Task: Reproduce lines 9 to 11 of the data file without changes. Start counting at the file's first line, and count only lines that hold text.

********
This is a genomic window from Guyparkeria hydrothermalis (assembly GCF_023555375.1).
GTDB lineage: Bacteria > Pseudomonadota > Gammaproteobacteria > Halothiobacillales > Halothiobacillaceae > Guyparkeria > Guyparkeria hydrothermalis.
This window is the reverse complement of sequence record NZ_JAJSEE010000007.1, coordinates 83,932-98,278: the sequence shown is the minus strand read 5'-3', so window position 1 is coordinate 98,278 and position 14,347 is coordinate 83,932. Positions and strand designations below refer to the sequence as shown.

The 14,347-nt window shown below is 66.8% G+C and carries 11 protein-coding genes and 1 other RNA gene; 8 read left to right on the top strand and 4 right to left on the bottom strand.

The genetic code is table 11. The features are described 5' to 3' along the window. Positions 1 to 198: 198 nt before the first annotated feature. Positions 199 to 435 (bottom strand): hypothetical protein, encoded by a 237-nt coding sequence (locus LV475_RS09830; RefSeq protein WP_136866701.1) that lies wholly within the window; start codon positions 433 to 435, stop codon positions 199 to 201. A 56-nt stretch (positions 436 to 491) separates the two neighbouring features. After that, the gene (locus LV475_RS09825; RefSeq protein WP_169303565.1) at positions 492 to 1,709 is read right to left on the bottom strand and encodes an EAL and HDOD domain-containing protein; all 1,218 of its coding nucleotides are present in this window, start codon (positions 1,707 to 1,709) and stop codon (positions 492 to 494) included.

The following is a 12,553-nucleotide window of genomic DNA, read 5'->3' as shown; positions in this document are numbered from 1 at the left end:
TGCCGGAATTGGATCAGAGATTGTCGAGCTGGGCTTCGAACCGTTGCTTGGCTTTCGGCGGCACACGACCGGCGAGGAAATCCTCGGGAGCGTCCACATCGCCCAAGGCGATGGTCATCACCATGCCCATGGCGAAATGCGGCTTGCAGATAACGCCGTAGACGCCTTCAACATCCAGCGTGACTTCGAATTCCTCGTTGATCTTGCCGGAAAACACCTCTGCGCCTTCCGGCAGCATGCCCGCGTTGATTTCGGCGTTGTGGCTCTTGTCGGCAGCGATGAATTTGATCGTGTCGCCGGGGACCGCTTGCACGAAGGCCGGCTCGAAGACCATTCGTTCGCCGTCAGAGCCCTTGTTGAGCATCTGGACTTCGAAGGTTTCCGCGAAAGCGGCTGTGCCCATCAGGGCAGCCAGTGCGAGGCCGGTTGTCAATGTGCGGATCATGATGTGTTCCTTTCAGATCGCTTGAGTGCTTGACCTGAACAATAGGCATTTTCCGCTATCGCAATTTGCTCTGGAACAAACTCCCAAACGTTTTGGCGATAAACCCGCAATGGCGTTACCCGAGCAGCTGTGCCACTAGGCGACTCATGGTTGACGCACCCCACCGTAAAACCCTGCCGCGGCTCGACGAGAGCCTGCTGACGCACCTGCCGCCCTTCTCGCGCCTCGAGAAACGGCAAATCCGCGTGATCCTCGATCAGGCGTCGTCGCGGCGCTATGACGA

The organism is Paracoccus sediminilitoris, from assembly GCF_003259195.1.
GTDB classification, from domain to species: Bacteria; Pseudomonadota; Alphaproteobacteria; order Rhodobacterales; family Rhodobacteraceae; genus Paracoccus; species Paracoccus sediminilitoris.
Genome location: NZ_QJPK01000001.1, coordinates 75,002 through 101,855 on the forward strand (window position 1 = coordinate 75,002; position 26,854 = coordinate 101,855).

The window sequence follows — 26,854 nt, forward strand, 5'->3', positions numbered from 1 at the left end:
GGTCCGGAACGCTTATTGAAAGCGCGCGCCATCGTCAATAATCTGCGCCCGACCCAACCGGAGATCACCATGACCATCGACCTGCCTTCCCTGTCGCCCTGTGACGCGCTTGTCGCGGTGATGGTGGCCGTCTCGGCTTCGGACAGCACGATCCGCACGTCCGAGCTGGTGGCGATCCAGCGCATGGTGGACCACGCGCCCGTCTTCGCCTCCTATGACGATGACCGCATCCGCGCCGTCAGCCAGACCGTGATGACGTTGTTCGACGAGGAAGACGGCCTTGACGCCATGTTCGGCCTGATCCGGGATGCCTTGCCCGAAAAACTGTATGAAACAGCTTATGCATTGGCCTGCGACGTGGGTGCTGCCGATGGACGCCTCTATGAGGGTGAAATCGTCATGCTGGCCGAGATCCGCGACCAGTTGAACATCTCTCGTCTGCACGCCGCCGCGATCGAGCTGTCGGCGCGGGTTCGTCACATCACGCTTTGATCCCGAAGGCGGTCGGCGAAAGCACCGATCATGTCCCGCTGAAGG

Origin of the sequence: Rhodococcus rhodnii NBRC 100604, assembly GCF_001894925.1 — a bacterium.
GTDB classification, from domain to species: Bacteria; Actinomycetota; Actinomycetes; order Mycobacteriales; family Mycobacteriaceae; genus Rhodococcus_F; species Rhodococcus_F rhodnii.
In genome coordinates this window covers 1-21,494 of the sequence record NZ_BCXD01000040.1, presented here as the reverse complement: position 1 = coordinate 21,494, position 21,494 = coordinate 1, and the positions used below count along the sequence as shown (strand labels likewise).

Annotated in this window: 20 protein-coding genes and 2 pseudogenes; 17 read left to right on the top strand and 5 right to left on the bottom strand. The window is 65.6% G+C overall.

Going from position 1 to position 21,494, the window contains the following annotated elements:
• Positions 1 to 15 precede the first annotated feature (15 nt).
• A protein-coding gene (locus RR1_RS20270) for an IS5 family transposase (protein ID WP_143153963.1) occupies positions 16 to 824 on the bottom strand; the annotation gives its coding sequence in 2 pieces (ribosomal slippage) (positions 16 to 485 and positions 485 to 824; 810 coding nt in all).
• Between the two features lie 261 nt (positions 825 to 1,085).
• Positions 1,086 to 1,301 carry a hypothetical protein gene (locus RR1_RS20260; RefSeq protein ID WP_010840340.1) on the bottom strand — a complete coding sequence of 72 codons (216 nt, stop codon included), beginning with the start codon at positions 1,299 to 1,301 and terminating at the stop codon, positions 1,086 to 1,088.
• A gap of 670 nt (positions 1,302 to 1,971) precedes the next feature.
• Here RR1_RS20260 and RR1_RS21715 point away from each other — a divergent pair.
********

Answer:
GTDB classification, from domain to species: Bacteria; Pseudomonadota; Alphaproteobacteria; order Rhodobacterales; family Rhodobacteraceae; genus Paracoccus; species Paracoccus sediminilitoris.
Genome location: NZ_QJPK01000001.1, coordinates 75,002 through 101,855 on the forward strand (window position 1 = coordinate 75,002; position 26,854 = coordinate 101,855).

The window sequence follows — 26,854 nt, forward strand, 5'->3', positions numbered from 1 at the left end: